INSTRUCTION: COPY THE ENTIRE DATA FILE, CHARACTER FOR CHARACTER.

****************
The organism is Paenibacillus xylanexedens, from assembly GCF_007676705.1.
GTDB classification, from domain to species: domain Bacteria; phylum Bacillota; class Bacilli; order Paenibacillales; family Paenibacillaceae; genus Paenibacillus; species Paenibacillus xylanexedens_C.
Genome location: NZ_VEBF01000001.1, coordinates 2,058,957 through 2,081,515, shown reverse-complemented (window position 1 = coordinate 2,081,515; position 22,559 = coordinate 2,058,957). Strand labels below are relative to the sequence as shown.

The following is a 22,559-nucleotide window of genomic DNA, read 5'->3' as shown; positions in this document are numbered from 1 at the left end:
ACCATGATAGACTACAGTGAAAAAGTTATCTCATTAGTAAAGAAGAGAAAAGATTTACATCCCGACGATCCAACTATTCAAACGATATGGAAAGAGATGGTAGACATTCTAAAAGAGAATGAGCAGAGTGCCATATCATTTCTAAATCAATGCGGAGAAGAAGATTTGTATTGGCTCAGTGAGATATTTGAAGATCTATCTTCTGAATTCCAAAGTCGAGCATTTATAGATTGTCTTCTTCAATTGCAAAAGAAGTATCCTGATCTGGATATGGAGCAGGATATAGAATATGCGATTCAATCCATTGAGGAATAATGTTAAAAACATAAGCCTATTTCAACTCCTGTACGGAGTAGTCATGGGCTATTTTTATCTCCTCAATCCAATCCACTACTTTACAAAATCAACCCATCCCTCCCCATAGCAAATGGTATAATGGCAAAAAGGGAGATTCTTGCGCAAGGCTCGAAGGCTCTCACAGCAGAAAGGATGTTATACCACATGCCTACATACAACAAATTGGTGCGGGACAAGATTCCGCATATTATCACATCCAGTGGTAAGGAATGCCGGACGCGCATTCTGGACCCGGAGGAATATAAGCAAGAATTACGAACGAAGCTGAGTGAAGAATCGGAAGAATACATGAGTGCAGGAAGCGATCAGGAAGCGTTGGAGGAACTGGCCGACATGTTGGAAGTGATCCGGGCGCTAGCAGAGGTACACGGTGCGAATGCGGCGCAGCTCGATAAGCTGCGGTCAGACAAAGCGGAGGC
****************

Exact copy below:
The organism is Paenibacillus xylanexedens, from assembly GCF_007676705.1.
GTDB classification, from domain to species: domain Bacteria; phylum Bacillota; class Bacilli; order Paenibacillales; family Paenibacillaceae; genus Paenibacillus; species Paenibacillus xylanexedens_C.
Genome location: NZ_VEBF01000001.1, coordinates 2,058,957 through 2,081,515, shown reverse-complemented (window position 1 = coordinate 2,081,515; position 22,559 = coordinate 2,058,957). Strand labels below are relative to the sequence as shown.

The following is a 22,559-nucleotide window of genomic DNA, read 5'->3' as shown; positions in this document are numbered from 1 at the left end:
ACCATGATAGACTACAGTGAAAAAGTTATCTCATTAGTAAAGAAGAGAAAAGATTTACATCCCGACGATCCAACTATTCAAACGATATGGAAAGAGATGGTAGACATTCTAAAAGAGAATGAGCAGAGTGCCATATCATTTCTAAATCAATGCGGAGAAGAAGATTTGTATTGGCTCAGTGAGATATTTGAAGATCTATCTTCTGAATTCCAAAGTCGAGCATTTATAGATTGTCTTCTTCAATTGCAAAAGAAGTATCCTGATCTGGATATGGAGCAGGATATAGAATATGCGATTCAATCCATTGAGGAATAATGTTAAAAACATAAGCCTATTTCAACTCCTGTACGGAGTAGTCATGGGCTATTTTTATCTCCTCAATCCAATCCACTACTTTACAAAATCAACCCATCCCTCCCCATAGCAAATGGTATAATGGCAAAAAGGGAGATTCTTGCGCAAGGCTCGAAGGCTCTCACAGCAGAAAGGATGTTATACCACATGCCTACATACAACAAATTGGTGCGGGACAAGATTCCGCATATTATCACATCCAGTGGTAAGGAATGCCGGACGCGCATTCTGGACCCGGAGGAATATAAGCAAGAATTACGAACGAAGCTGAGTGAAGAATCGGAAGAATACATGAGTGCAGGAAGCGATCAGGAAGCGTTGGAGGAACTGGCCGACATGTTGGAAGTGATCCGGGCGCTAGCAGAGGTACACGGTGCGAATGCGGCGCAGCTCGATAAGCTGCGGTCAGACAAAGCGGAGGC